When a commander receives a report of a potential crime, the commander has to initiate a preliminary investigation. And if the commander believes there’s a reason to credit the accusation, the commander should consider involving military investigators — and that appears to have happened.
So NCIS is going to conduct their investigation — like any other criminal investigation would be conducted — with the unique challenges of having to go to the scene of the crime in another country and interview people that are all over the country. And they will make a recommendation on whether or not they believe there is probable cause to go forward with the charge and what charge that should be.
At that point it will go back to the commander, and usually with a recommendation to the legal adviser on how to proceed. If there’s credible evidence of a criminal homicide, you can almost certainly bet that there’s going to be a charge of murder, or maybe manslaughter, and the commander is going to order that a pretrial hearing be conducted and make a recommendation of whether it should go to court-martial.
Does the fact that the victim in this case was in the Army and the suspects are in the Navy complicate the investigation?
I don’t think it’s particularly relevant.
The Navy commanders making these decisions might be a little bit sensitive to the concerns of the Army commanders for what happened to their subordinate, but that would be no different to being sensitive to the family of a civilian who was killed.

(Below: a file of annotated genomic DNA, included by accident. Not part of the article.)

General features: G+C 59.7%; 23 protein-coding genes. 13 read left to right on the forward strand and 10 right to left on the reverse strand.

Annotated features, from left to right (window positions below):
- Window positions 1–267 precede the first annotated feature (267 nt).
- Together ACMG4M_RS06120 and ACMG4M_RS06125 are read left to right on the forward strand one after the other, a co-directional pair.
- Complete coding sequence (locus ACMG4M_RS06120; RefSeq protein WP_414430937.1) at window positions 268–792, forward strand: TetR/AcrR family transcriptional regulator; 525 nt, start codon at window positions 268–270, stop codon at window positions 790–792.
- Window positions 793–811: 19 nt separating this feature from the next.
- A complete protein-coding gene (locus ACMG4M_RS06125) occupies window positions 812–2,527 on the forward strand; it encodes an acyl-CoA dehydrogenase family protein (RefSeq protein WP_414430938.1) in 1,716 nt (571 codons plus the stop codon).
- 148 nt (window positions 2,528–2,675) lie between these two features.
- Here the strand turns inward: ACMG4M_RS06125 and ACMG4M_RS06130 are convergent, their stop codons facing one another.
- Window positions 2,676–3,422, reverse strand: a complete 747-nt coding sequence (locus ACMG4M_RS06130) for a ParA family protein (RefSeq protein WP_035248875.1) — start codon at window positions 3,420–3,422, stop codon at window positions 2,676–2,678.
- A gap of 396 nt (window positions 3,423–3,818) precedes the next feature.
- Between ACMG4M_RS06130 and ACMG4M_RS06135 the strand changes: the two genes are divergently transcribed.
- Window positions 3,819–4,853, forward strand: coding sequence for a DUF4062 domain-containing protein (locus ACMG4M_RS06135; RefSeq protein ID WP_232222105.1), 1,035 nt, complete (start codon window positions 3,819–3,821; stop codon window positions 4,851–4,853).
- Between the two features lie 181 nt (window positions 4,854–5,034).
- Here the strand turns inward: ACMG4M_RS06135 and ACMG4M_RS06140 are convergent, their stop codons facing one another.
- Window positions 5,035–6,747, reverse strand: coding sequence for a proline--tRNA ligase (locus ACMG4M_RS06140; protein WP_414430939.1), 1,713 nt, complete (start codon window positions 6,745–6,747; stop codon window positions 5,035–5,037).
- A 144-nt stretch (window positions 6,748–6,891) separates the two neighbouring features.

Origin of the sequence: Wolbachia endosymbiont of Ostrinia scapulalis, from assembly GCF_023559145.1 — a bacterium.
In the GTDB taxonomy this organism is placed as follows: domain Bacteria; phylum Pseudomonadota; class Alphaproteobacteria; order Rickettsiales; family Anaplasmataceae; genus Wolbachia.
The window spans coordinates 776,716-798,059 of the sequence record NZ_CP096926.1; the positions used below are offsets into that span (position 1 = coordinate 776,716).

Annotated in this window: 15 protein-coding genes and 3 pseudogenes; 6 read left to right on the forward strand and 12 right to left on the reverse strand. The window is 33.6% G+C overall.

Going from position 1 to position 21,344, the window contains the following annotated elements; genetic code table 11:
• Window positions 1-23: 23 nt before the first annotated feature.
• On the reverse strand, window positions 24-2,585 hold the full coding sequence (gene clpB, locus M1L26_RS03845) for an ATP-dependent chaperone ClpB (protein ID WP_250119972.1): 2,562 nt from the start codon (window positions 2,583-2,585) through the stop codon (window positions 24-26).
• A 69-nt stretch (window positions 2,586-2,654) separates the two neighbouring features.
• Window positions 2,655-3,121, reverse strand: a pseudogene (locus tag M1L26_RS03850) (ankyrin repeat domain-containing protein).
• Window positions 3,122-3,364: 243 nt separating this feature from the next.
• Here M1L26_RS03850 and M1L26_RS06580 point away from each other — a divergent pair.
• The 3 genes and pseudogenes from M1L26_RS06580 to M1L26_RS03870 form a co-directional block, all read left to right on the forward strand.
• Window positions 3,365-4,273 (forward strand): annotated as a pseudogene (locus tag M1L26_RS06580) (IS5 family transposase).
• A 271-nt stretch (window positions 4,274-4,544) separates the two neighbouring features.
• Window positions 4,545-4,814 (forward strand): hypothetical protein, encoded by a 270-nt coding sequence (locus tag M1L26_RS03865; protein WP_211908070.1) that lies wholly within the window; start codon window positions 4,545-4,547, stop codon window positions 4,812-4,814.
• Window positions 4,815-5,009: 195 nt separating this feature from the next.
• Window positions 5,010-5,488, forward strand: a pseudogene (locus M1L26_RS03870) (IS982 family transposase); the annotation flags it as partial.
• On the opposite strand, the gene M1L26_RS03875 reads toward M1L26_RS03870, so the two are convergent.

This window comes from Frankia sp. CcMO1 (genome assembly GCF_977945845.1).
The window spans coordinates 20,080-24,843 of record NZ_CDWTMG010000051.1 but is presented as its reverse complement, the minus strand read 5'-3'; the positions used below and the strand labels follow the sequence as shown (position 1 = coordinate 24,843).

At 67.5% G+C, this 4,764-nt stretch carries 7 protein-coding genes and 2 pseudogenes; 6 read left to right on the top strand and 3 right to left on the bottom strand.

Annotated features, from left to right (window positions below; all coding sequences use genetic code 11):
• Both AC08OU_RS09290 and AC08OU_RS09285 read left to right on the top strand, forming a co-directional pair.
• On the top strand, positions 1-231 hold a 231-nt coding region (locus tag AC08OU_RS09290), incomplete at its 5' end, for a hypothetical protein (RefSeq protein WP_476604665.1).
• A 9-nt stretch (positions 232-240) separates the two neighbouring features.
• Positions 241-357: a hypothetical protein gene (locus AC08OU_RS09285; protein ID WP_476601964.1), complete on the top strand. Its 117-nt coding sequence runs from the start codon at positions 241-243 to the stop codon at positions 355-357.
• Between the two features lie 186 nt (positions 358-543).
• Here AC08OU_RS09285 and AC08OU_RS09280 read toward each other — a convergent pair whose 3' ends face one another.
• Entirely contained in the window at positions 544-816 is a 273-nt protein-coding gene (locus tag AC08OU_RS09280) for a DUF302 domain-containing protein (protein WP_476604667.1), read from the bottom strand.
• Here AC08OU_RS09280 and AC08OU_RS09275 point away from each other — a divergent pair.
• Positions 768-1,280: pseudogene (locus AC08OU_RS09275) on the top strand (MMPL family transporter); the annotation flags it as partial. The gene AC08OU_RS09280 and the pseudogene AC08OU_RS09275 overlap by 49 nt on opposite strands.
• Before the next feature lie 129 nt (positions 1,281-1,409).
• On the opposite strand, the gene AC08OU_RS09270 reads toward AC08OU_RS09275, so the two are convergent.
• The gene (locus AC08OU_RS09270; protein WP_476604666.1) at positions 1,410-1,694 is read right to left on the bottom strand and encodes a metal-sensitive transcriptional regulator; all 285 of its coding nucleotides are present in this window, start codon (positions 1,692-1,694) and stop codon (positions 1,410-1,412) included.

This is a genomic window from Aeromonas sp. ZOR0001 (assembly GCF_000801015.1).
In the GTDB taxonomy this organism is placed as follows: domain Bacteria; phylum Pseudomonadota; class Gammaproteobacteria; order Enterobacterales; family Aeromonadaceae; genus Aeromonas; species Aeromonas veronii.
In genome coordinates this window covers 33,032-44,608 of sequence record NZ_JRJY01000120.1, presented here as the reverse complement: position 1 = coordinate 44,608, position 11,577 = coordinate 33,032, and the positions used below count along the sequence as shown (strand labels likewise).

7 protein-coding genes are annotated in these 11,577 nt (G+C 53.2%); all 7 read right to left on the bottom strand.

Is it possible there would be some coordination between the two commands when the reports are done and the recommendations are considered? It’s possible, but I don’t think particularly likely.
If it’s an act of Navy misconduct, the Navy is going to investigate and Navy commanders will decide how to proceed.
Will a trial take place in secret since the victim and the suspects were special operators?
Not necessarily. Somebody involved in the trial would have to raise the issue that in order to try the case, classified information has to be presented.
If you’re just talking about two guys who hated another guy and they entered into a conspiracy to murder him and committed the crime of murder, the fact that they were involved in special operations might have nothing to do with it. Now, I don’t know if it does. There might be evidence that they were upset with him because of something that happened on a mission. Who knows?